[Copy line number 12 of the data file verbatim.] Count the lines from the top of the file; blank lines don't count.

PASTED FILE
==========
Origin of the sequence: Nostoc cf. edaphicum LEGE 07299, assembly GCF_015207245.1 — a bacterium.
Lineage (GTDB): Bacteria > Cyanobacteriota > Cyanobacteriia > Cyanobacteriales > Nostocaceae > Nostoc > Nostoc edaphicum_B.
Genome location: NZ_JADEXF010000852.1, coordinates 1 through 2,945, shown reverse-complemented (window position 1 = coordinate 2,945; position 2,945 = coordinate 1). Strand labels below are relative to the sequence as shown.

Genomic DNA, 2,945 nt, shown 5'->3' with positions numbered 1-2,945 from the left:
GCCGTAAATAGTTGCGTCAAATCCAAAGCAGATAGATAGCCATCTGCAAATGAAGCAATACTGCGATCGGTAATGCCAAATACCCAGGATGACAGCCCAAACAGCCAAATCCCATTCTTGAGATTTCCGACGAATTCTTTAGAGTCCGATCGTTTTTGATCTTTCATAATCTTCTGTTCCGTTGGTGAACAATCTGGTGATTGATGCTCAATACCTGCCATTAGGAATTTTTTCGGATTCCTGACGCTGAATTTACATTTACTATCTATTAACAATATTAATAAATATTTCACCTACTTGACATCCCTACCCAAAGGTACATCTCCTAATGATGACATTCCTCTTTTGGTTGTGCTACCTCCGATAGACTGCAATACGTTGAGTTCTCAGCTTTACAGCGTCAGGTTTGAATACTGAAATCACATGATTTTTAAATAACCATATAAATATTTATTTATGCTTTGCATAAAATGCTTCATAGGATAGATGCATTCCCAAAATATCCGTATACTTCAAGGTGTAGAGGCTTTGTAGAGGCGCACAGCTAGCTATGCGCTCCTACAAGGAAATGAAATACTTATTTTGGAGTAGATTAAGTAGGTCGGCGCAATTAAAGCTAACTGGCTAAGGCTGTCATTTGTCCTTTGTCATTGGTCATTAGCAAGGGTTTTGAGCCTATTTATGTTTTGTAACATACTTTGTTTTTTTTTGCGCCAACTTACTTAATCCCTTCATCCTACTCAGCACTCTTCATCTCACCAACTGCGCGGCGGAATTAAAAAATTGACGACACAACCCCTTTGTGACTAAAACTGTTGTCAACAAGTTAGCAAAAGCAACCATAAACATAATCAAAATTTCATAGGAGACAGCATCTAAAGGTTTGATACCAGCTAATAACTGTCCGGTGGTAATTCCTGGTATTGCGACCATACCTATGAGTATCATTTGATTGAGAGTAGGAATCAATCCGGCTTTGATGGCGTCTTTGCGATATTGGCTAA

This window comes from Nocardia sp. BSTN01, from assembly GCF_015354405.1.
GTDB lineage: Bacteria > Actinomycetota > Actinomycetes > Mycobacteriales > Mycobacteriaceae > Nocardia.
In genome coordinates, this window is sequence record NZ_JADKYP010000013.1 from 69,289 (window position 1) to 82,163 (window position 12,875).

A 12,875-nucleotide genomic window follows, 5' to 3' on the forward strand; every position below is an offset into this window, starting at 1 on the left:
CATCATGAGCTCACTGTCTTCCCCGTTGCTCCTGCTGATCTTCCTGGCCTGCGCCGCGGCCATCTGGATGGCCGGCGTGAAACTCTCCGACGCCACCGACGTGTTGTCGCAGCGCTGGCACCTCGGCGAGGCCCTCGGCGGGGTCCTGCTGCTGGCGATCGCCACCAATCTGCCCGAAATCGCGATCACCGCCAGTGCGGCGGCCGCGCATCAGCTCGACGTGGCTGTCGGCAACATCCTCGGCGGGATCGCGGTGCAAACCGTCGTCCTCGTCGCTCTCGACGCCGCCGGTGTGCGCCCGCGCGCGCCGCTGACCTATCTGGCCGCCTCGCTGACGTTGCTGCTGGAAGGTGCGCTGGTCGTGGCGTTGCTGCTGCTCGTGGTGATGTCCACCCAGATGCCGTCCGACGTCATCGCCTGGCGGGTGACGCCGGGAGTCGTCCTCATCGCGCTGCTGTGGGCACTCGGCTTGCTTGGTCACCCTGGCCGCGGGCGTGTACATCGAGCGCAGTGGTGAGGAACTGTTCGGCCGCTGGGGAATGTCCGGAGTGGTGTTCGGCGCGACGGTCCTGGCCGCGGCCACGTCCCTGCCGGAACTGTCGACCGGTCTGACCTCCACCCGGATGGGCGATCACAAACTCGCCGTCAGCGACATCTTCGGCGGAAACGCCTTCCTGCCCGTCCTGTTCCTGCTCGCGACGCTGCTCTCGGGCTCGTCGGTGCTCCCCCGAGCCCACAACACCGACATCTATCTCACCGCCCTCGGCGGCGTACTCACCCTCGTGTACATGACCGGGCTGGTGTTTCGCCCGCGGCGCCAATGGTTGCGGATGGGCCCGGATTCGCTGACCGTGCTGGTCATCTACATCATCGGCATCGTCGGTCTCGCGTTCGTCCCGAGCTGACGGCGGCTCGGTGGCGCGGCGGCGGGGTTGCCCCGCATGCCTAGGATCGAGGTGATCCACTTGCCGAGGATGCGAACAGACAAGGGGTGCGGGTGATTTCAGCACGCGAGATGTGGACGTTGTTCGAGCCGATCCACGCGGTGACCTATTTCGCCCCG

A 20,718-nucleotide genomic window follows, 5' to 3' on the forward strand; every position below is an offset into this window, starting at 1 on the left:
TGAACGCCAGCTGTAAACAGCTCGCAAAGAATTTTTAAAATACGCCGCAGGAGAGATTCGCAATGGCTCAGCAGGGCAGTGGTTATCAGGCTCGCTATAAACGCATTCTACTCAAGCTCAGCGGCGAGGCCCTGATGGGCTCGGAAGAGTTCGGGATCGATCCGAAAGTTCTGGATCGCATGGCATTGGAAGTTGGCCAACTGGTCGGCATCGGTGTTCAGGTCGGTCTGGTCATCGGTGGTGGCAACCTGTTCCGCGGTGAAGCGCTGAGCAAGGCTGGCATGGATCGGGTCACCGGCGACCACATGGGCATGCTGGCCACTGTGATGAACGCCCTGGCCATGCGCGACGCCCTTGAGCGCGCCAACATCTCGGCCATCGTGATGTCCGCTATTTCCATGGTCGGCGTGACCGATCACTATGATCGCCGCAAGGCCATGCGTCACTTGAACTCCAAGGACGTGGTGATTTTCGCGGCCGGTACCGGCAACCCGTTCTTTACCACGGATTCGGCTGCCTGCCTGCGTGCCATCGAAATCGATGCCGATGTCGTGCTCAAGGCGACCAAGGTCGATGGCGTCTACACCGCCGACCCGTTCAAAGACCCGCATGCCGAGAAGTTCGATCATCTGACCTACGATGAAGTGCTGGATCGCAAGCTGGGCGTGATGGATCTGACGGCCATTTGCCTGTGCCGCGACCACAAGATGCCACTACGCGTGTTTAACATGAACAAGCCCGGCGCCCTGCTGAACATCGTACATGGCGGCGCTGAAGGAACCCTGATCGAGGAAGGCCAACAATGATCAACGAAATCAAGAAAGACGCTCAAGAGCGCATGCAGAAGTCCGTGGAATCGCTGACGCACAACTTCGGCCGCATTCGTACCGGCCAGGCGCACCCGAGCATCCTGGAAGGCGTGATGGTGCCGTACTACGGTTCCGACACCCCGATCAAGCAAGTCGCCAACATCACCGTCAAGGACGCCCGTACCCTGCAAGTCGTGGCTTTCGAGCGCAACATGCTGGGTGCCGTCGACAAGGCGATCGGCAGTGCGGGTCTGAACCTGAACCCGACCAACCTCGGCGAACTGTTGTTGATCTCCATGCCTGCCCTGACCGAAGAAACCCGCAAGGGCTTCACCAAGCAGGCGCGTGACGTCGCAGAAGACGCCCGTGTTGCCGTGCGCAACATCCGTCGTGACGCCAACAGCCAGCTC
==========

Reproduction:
TGAACGCCAGCTGTAAACAGCTCGCAAAGAATTTTTAAAATACGCCGCAGGAGAGATTCGCAATGGCTCAGCAGGGCAGTGGTTATCAGGCTCGCTATAAACGCATTCTACTCAAGCTCAGCGGCGAGGCCCTGATGGGCTCGGAAGAGTTCGGGATCGATCCGAAAGTTCTGGATCGCATGGCATTGGAAGTTGGCCAACTGGTCGGCATCGGTGTTCAGGTCGGTCTGGTCATCGGTGGTGGCAACCTGTTCCGCGGTGAAGCGCTGAGCAAGGCTGGCATGGATCGGGTCACCGGCGACCACATGGGCATGCTGGCCACTGTGATGAACGCCCTGGCCATGCGCGACGCCCTTGAGCGCGCCAACATCTCGGCCATCGTGATGTCCGCTATTTCCATGGTCGGCGTGACCGATCACTATGATCGCCGCAAGGCCATGCGTCACTTGAACTCCAAGGACGTGGTGATTTTCGCGGCCGGTACCGGCAACCCGTTCTTTACCACGGATTCGGCTGCCTGCCTGCGTGCCATCGAAATCGATGCCGATGTCGTGCTCAAGGCGACCAAGGTCGATGGCGTCTACACCGCCGACCCGTTCAAAGACCCGCATGCCGAGAAGTTCGATCATCTGACCTACGATGAAGTGCTGGATCGCAAGCTGGGCGTGATGGATCTGACGGCCATTTGCCTGTGCCGCGACCACAAGATGCCACTACGCGTGTTTAACATGAACAAGCCCGGCGCCCTGCTGAACATCGTACATGGCGGCGCTGAAGGAACCCTGATCGAGGAAGGCCAACAATGATCAACGAAATCAAGAAAGACGCTCAAGAGCGCATGCAGAAGTCCGTGGAATCGCTGACGCACAACTTCGGCCGCATTCGTACCGGCCAGGCGCACCCGAGCATCCTGGAAGGCGTGATGGTGCCGTACTACGGTTCCGACACCCCGATCAAGCAAGTCGCCAACATCACCGTCAAGGACGCCCGTACCCTGCAAGTCGTGGCTTTCGAGCGCAACATGCTGGGTGCCGTCGACAAGGCGATCGGCAGTGCGGGTCTGAACCTGAACCCGACCAACCTCGGCGAACTGTTGTTGATCTCCATGCCTGCCCTGACCGAAGAAACCCGCAAGGGCTTCACCAAGCAGGCGCGTGACGTCGCAGAAGACGCCCGTGTTGCCGTGCGCAACATCCGTCGTGACGCCAACAGCCAGCTC